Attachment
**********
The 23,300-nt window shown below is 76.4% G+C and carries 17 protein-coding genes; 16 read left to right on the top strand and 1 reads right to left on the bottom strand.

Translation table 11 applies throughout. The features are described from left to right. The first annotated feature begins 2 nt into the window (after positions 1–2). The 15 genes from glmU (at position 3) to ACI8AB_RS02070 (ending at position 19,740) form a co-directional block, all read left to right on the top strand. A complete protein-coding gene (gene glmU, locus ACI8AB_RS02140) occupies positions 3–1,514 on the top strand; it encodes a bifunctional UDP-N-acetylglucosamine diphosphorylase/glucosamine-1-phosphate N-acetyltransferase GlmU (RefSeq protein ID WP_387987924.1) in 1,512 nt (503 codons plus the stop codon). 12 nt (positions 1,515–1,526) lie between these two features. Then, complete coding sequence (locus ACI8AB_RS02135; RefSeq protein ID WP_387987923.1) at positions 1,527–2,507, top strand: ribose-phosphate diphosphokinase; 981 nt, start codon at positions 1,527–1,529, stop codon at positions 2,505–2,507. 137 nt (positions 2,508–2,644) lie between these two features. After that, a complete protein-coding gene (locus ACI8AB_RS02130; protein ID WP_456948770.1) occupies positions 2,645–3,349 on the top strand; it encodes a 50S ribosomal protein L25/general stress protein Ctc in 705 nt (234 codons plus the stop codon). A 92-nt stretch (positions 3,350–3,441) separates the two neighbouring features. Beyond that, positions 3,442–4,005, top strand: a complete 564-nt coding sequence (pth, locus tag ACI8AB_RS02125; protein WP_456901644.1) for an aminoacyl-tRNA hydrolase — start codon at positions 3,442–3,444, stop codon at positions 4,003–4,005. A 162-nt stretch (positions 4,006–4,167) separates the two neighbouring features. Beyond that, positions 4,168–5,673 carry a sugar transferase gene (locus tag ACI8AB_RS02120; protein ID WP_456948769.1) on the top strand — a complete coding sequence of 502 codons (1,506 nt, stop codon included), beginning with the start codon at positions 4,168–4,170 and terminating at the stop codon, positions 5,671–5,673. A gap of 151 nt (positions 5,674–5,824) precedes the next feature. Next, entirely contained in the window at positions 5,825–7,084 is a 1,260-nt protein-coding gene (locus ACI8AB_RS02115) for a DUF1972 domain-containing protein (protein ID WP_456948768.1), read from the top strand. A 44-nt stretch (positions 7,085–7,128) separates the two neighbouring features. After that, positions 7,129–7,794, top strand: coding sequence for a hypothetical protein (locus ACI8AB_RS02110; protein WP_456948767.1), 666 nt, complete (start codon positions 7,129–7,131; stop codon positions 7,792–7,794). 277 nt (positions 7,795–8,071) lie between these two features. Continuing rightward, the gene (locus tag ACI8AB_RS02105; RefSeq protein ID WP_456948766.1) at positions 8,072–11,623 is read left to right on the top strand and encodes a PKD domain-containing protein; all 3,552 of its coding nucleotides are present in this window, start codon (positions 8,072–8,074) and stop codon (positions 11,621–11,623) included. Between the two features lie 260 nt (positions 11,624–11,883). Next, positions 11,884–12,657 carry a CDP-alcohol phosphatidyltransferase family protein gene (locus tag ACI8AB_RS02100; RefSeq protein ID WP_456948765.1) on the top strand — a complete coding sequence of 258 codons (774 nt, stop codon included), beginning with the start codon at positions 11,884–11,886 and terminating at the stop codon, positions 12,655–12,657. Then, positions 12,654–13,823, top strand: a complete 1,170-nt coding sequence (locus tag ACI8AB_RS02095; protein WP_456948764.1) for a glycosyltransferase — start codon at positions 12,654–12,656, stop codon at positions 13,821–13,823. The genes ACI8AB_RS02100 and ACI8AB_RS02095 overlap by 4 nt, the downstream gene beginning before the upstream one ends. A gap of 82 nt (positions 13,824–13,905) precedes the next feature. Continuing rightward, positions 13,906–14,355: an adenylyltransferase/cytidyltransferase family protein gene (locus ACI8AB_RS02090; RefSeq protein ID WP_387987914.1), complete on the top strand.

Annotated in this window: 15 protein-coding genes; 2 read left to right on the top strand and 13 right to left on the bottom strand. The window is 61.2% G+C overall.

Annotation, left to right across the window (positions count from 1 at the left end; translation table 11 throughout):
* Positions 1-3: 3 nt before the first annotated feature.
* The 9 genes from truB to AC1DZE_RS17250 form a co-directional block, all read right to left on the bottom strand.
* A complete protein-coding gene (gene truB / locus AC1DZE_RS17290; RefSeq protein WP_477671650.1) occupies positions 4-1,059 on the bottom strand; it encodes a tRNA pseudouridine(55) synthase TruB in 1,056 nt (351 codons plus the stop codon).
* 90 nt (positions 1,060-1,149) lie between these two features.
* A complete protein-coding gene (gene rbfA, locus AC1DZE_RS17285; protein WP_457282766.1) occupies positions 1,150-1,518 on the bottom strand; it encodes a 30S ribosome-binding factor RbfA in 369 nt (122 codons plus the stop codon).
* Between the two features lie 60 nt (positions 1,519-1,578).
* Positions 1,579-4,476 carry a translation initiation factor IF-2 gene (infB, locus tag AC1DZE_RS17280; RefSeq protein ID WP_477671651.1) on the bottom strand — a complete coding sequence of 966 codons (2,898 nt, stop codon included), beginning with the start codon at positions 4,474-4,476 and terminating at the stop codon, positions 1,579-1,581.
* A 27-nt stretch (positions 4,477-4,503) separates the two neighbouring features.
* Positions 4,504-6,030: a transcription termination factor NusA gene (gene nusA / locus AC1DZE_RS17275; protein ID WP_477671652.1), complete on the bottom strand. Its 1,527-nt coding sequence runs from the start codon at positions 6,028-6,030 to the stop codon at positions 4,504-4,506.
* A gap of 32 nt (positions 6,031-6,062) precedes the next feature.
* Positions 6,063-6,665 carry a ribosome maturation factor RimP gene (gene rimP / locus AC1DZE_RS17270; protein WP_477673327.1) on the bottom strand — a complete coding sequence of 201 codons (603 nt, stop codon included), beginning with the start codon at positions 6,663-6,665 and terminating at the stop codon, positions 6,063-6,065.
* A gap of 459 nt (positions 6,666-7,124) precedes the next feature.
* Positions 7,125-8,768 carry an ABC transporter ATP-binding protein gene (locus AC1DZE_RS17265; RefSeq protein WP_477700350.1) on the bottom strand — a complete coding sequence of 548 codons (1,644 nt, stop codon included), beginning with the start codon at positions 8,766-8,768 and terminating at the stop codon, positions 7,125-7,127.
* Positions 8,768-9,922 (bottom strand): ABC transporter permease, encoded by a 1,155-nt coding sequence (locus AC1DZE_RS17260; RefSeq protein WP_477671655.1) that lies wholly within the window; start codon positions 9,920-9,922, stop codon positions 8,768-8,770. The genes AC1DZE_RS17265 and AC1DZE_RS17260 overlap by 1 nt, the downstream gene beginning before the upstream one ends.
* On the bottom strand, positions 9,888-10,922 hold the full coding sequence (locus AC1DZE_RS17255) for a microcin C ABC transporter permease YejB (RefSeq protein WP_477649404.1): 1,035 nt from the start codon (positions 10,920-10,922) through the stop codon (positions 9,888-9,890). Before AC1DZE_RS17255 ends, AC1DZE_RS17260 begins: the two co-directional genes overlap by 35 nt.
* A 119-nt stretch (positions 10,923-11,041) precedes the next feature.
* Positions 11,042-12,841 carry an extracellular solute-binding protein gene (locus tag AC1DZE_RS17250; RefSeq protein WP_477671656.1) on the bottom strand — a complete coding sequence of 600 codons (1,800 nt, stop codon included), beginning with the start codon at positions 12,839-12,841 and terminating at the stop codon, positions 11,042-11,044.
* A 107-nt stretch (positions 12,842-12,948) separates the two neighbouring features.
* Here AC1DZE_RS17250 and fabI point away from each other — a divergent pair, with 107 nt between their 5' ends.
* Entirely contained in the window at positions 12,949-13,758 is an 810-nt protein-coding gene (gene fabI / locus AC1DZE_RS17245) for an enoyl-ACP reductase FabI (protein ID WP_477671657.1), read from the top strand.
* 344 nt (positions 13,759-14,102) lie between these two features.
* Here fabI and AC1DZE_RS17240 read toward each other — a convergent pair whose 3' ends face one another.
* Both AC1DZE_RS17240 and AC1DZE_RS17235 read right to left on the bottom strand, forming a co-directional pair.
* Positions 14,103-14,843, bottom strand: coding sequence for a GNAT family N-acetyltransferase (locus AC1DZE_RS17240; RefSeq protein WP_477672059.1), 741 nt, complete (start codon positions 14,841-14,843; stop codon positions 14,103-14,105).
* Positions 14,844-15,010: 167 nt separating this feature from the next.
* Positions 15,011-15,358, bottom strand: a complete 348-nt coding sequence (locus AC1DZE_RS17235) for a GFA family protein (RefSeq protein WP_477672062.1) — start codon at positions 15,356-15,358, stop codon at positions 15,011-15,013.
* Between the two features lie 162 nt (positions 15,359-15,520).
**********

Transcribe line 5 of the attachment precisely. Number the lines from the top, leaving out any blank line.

* Positions 1-3: 3 nt before the first annotated feature.